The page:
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Community Benefits are services, such as charity care, community outreach, health counseling, and transport, that are beyond the regular services provided for payment. They entail an approach to meeting identified community health needs and priorities in collaboration with the community to benefit its residents particularly the poor and minorities, and other underserved groups by improving health status and quality of life.
At the ETSU Department of Family Medicine, these community service initiatives target physical, mental, emotional or spiritual
health, as well as community well being, involving funding and / or in kind contributions,
including personnel, time, space, and other resources. The wide scope of Community Benefit services provided by the ETSU Department of Family
These services include such activities as free clinics, patient education, screenings, immunizations, health promotions, support groups, and free outreach programs. Examples include:
- Providing free medical care at our clinics for uninsured patients, such as to uninsured
OB patients, and assisting them in requesting discounted services form other providers,
such as laboratories; procedures that may include vasectomy, mole removal, toenail
removal or any procedure that can be done in the office setting.
- Providing monthly medical home visits to patients who are either homebound, or have
transportation problems and inadequate community supports.
- Faculty physicians regularly see patients at Healing Hands, a free clinic for uninsured patients in Bristol, and perform chart reviews for
assisted living facilities.
- Full participation in a wide variety of Health Fairs, including those sponsored by
ETSU Family Medicine, and other entities, such as theSullivan County Health Department; the Bristol Health Initiative Project; Carver Recreation Center in Johnson City. These
include six three-day rural health fairs each year.
- Performed medical evaluations for Hurricane Katrina evacuees at the Tri-Cities Regional
- Providing voluntary pre-participation sports physicals, including those for King University in Bristol and in Johnson City with Watauga Orthopedics; physicals for the Boy Scouts and Salvation Army; and serving as the Medical Director for the River Ways Camp, a camp for special needs children.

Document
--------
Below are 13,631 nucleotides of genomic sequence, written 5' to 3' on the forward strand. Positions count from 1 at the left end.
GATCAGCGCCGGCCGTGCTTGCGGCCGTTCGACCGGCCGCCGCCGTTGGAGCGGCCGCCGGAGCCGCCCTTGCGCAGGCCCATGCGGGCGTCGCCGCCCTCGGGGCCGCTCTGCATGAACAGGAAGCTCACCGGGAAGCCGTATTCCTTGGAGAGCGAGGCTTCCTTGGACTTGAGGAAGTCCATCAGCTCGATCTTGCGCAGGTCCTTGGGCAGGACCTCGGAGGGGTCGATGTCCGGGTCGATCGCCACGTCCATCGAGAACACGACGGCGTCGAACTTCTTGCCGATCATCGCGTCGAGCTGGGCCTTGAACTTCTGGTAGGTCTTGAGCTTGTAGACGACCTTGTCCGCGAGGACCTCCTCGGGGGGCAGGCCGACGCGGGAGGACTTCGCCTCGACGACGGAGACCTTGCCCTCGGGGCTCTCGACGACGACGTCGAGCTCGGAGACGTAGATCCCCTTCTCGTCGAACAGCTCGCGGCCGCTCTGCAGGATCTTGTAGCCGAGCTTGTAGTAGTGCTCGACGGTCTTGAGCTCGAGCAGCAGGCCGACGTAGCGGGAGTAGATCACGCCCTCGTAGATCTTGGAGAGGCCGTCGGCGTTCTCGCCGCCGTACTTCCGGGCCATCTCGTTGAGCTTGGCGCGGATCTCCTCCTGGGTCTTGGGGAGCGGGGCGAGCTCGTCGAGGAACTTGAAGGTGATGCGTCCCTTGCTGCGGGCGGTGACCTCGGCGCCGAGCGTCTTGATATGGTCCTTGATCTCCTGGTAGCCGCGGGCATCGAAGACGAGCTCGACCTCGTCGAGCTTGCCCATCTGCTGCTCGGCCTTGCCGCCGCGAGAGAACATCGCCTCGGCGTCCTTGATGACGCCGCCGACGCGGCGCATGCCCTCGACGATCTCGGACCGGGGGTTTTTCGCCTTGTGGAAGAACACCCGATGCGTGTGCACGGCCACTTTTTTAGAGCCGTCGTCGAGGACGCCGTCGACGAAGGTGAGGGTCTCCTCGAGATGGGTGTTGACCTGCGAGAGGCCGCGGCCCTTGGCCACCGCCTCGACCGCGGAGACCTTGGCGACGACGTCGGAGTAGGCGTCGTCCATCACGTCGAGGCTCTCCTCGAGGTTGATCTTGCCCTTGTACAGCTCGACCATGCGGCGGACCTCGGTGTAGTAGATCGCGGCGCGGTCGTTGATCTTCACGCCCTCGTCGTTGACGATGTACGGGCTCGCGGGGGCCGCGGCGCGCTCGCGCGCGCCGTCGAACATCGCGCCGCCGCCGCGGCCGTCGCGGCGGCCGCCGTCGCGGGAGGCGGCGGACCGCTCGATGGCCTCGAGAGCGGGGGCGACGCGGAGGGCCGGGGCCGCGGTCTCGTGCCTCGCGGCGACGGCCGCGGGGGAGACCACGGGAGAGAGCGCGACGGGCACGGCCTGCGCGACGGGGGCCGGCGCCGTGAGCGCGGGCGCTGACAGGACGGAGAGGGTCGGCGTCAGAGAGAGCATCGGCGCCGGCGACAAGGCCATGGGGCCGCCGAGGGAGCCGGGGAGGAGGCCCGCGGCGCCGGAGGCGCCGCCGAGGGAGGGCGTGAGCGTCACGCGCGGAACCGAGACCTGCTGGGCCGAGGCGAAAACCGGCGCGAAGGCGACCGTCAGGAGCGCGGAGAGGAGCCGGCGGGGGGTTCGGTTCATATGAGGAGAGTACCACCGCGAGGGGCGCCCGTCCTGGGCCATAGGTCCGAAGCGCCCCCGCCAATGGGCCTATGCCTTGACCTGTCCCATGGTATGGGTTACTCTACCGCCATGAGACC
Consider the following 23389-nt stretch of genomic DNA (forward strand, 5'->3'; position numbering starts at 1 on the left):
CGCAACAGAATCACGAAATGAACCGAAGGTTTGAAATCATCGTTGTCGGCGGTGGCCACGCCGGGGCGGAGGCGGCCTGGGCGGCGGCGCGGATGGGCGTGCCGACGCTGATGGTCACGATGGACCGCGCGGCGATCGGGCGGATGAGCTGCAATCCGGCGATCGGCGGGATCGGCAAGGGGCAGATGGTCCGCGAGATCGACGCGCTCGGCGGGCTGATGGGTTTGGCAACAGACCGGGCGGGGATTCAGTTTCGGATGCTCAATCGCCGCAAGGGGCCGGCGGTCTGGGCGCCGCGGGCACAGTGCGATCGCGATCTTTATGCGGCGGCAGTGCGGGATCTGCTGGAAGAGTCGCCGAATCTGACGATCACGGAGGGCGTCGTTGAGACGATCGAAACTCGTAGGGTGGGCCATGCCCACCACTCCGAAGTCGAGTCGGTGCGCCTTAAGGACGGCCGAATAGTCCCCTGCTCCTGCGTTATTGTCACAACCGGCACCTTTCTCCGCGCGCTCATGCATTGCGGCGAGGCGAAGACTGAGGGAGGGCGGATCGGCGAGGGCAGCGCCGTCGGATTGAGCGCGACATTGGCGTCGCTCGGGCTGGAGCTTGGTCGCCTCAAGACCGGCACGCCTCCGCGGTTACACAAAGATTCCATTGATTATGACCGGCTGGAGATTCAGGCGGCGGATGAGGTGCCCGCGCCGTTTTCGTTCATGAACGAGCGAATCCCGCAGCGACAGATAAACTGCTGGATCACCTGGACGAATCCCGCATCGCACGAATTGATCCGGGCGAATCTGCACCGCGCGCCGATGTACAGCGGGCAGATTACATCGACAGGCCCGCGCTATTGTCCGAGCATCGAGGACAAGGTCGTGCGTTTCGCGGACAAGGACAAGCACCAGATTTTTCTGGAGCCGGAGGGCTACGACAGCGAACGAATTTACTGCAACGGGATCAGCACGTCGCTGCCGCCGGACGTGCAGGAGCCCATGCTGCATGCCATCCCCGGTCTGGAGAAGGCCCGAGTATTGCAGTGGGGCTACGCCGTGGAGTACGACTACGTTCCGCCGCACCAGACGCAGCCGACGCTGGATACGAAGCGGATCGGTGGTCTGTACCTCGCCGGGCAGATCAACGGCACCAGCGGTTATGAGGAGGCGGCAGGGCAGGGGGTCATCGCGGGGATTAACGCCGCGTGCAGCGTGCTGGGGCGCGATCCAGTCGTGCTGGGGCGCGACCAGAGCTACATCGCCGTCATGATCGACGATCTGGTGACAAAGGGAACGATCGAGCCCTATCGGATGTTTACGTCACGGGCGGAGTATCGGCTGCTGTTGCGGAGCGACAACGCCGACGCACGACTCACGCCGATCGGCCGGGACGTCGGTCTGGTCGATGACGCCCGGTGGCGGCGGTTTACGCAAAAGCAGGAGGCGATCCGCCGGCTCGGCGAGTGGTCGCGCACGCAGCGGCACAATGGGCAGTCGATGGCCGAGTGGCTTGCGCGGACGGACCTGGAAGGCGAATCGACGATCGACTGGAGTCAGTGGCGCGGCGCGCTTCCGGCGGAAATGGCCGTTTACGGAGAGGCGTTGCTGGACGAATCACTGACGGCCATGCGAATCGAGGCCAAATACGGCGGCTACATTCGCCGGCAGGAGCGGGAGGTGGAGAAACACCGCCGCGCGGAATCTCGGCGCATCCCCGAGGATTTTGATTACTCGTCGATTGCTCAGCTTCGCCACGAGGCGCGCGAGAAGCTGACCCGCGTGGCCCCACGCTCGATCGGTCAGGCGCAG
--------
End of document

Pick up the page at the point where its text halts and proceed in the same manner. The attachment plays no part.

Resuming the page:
- Our Social Workers provide free counseling, support, and education to patients, including
providing drug assistance at our clinics.
- The Family Medicine Interest Group, in cooperation with the Department of Family and Community Nursing has a long history of reaching underserved migrant farm workers in Northeast Tennessee with the mobile Migrant Camp Clinics. Quillen College of Medicine students participate in screening blood pressure, blood glucose, BMI, etc., delivery of primary care and outreach programs such as ESL instruction and health prevention education. Family Medicine faculty are actively involved in supporting the camp clinics and extending student opportunities.
Collaborating with other community entities and organizations in quality of life or healthy communities initiatives that create the conditions in which people can be healthy, such as:
- Serving as medical advisors / consultants for Adult Protective Services / Frontier Health; for both The TRAUMA and CART investigative teams for the Childrens Advocacy Center
for Bristol / Washington County, Virginia, and the Childrens Advocacy Center of Sullivan County, serving Bristol and Kingsport; and for the Washington County Virginia Schools Student Health. Bristol Program Director Dr. Burton Banks was appointed by the Virginia Department of Criminal Justice Services to serve on the Virginia Forensic Medical Work Group.
- Participation on the Infant Mortality Committee of the Sullivan County Health Department; serving as Chair of the Bristol Regional Medical Centers Physician Wellness Committee and as a member of its Bylaws Committee; Participation in the Bristol Health Initiative Project; member of the Pregnancy Crisis Advisory Board; Members of the Advisory Board for the Comprehensive Health Investment Project (CHIP), organized by People, Inc.
Supporting, providing, and advocating for health education, health promotion, and disease prevention. Examples include:
- Conducting health presentations for such venues as at the Bristol Slater Senior Center;
and the Bristol Wellness Center.
- Manning booths at the Women and Childrens Expo at Wellmont Bristol Regional Medical
Center, as well as the Baby Fair at the Bristol YWCA.
- Guest appearances by various department faculty on regional television news shows;
and Dr. Burton Banks of ETSU Family Physicians of Bristol co-hosted a weekly, one-hour
medical talk show, Doctor in the House, on the BVU cable network (From July to October
- Our social workers provide patient education on such topics as domestic violence and
- Pre-Med Education Programs directed by the Department of Family Medicine have included
diabetes education and research, and have involved health education at the grade school,
middle school, and high school levels.
- Our Rural High School Medical Camp, now in its sixth year, is an effort to increase the number of primary care physicians who choose to practice in rural areas, by encouraging students to consider a career path that previously may have appeared out of reach and gives them a set of experiences to guide them for preparation for entering medical school.
Providing Direct Assistance to Community Services and Facilitating Enrollment in Health Care Coverage for Vulnerable Populations
- Our social workers help patients with other community resources, educating them on
what is available to them, and assisting them in accessing these resources, such as
filing for disability.
- Residents work within the health department, do home visits with Hospice nurses, and have participated with the Meals on Wheels program.